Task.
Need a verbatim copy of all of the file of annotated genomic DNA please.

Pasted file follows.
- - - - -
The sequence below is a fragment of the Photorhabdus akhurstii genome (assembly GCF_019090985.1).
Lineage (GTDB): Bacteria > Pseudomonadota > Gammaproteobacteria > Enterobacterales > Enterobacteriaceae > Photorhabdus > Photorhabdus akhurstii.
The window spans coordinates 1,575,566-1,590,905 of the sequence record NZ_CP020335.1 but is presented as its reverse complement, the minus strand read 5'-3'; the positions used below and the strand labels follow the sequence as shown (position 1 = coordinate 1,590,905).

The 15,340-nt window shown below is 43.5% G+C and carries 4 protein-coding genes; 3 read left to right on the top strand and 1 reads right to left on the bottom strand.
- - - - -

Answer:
The sequence below is a fragment of the Photorhabdus akhurstii genome (assembly GCF_019090985.1).
Lineage (GTDB): Bacteria > Pseudomonadota > Gammaproteobacteria > Enterobacterales > Enterobacteriaceae > Photorhabdus > Photorhabdus akhurstii.
The window spans coordinates 1,575,566-1,590,905 of the sequence record NZ_CP020335.1 but is presented as its reverse complement, the minus strand read 5'-3'; the positions used below and the strand labels follow the sequence as shown (position 1 = coordinate 1,590,905).

The 15,340-nt window shown below is 43.5% G+C and carries 4 protein-coding genes; 3 read left to right on the top strand and 1 reads right to left on the bottom strand.